I’ve since been told there have been complaints about this in the past; it’s beyond me why a show supposedly devoted to allergy should offer nothing suitable at the very least for those suffering from the so-called Big 8. I don’t expect pea free, banana free and chickpea free – that would be pushing it. But, for heaven’s sake, try to provide at least one or two things that don’t contain nuts, sesame, egg, dairy or wheat. Never mind soya and the rest.
2. The freebie bag on offer to all vistors…
…contained a sesame-packed bar. Need I say more?
3. The dodgy DIY tests
So what was the biggest and most prominent stand upon entering Olympia? An outfit offering ‘testing’ for a whole catalogue of allergies and intolerances. There isn’t the time or space here to explain the many levels of wrongness, but I refer you to the very experienced and knowledgable health journo Alex Gazzola’s blog here for some of the reasons this offends me so very much. (Not least that if you genuinely suspect an allergy, see a qualified doctor. FFS.)
4. Gluten free rules OK
Now, I have nothing whatsoever against gluten free foods. It is absolutely right, and vital, that Coeliacs are properly catered for and there is a huge market now in pre packed and fresh foods providing for this very important sector.
But it seems to me that ‘gluten free’ has become the easy fallback for ‘free from’. Supermarkets seem to think slapping ‘gluten free’ on a few packs of pasta and some bread covers the allergy issue. It doesn’t. As Saturday’s keynote speaker Dr Adam Fox pointed out, studies from Australia – which are among the most robust to date – suggest 80 per cent of food allergies in children relate to dairy, egg and nuts. Egg is in fact the most common, affecting more than 10 per cent of all kids, followed by peanut at around three per cent. And that’s just accounting for children. So why are these very serious, very prevalent allergies not catered for? A case in point – the M&S ‘free from’ stand had the following sign on prominent display:
It would be funny if it didn’t make me so furious. I could say exactly the same for all the big name supermarkets, who are equally culpable. There’s a whole blog post in me about this issue alone.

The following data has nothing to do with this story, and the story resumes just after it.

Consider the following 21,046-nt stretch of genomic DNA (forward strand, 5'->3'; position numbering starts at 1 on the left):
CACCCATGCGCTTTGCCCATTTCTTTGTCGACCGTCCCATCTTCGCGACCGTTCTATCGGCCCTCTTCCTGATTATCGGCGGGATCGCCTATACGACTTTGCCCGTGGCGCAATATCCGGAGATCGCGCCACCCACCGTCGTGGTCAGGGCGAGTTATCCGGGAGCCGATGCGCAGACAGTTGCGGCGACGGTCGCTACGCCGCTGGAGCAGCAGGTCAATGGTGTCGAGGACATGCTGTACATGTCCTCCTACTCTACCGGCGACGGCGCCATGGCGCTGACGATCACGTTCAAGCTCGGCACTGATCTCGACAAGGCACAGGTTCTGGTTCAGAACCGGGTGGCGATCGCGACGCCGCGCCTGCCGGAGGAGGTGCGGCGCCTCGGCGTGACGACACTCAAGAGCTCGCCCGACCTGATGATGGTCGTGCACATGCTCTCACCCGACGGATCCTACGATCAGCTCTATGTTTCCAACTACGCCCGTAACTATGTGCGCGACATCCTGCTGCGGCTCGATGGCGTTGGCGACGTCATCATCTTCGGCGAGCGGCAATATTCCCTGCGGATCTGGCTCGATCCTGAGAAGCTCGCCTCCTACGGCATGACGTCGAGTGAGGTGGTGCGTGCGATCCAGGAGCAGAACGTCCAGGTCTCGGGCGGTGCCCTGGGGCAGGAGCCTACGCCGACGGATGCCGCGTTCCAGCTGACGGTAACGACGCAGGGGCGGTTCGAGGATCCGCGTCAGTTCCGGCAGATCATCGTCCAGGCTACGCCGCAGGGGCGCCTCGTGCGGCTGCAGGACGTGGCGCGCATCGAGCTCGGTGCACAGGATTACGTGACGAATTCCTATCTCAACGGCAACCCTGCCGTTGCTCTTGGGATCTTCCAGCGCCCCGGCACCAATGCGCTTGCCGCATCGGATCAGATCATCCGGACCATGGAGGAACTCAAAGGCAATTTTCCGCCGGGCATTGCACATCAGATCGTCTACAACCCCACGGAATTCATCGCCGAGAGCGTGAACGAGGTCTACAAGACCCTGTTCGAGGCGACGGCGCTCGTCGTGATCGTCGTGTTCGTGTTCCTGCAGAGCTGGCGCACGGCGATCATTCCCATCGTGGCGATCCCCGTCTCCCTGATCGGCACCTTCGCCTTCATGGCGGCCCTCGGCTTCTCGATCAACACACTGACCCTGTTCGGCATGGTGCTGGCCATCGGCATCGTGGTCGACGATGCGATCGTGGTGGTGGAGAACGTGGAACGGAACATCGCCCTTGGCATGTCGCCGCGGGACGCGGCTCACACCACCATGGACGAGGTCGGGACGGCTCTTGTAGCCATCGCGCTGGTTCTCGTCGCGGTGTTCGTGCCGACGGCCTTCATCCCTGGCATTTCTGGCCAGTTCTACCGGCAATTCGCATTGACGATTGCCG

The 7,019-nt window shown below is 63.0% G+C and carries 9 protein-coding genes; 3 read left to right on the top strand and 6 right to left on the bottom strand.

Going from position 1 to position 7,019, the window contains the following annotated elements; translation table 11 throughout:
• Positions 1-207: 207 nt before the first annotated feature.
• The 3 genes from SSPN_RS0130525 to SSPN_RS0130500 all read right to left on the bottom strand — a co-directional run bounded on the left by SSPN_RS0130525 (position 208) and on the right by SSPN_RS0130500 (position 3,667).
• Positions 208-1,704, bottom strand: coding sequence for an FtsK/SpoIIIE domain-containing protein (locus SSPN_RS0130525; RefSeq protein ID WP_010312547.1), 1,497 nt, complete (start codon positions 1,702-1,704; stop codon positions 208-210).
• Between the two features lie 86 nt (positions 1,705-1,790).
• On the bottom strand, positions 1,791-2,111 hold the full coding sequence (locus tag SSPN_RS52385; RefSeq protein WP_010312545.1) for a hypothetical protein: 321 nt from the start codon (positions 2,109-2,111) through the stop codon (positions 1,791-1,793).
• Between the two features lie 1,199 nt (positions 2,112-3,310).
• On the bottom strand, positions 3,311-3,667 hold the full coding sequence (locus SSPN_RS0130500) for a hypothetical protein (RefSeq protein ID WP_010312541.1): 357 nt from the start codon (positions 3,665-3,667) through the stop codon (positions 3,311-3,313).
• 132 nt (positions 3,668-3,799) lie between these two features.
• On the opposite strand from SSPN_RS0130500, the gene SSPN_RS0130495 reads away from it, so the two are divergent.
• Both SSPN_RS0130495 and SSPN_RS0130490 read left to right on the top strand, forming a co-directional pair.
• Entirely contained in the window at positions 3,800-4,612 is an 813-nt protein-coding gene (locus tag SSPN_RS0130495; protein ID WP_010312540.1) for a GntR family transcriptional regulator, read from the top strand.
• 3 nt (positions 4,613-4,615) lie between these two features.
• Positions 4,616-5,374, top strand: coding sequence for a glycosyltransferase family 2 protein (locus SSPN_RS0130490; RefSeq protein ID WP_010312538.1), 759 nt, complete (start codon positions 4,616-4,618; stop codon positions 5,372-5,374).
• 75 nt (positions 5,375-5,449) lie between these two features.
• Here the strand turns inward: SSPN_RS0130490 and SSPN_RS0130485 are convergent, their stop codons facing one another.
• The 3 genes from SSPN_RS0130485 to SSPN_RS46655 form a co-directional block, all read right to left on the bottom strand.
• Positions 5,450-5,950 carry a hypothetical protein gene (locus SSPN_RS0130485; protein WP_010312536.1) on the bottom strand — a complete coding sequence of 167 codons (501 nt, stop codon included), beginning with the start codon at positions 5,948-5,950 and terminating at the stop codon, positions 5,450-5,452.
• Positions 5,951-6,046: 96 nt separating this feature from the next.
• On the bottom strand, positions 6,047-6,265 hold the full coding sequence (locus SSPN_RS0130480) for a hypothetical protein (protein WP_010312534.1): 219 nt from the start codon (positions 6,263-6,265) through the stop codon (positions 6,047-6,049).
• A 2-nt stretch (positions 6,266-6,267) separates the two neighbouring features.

The same could be said for very many of the stands. There were some fine and good and dedicated small businesses trying desperately to offer the tastiest possible foods to a gluten free clientele. But more often than not the perky cupcakes and puddings either contained, or had the potential of traces of, nuts. Now I can’t blame the people making these foods but my point is that the organisers should surely have tried to ensure a balance in provision rather than whacking anything without gluten in and ignoring the rest. It was not the Coeliac and Gluten Free Show. The clue should surely be in the name.
(P.S. I might also add that gluten free does not necessarily signify suitable for wheat allergy sufferers: a great many of the foods were gluten free but contained wheat starch)
5. The appalling lack of understanding about cross contamination
One of my fellow Twitterers, the lovely Annie’s Supperclub – a gluten free underground eatery in Kent – pointed out to me yesterday that one of the stands offering curry had a choice: gluten free or normal bread. Yet they were using the same knife in the same butter pot for both.
Elsewhere, nutsome cookies were among the free samples being chopped up and handed out; egg-free cakes sat beside eggless varieties. And that’s before you even attempted to ask exhibitors about the presence of things like nuts in their foods. Some, I hasten to add, were very helpful and very knowledgeable. Others were an absolute disgrace: one woman insisted her cereals were nut free, and 100 per cent free from cross-contamination – until I checked the packaging and found a ‘traces’ warning.
I’m told this happens every year: another fellow Tweeter tells me she once found a milk free chocolate bar for her kids… with a ‘may contain milk’ warning on the label. So it was no surprise to me when I returned on Saturday to spy the following note on exhibitors’ tables:
6. The loose definition of ‘allergy’ and ‘free from’
Vegan does not constitute free from. ‘Free from’ is a term intended to define foods that are free from common allergens and intolerance-causing ingredients. Veganism is a lifestyle choice, not a medical necessity. Veggies, don’t shout at me: I’m a vegetarian. I am a vegetarian by choice. I am happy with my choice but if I accidentally ate a bit of cow I might very well flail about melodramatically but I don’t think I would die. I am also very well catered for, thank you, with the Vegetarian and Vegan Society labelling that exists almost everywhere these days. By all means pop up at a foodie market or a veggie fayre. But your nut and seed and soya-packed foods have no place at an allergy show.
Well, that’s got it out of my system, for now. I’m certainly not suggesting that organisers make the show an allergy free zone – patently that is impossible and impractical and unreal. But pursuing basic standards of care and guidance, providing adequate allergy friendly foods and excluding the free distribution of the most allergenic (i.e. nuts) might be a start.
Next up in a day or two: some of the good stuff about the show, including Dr Adam Fox’s very good keynote speech.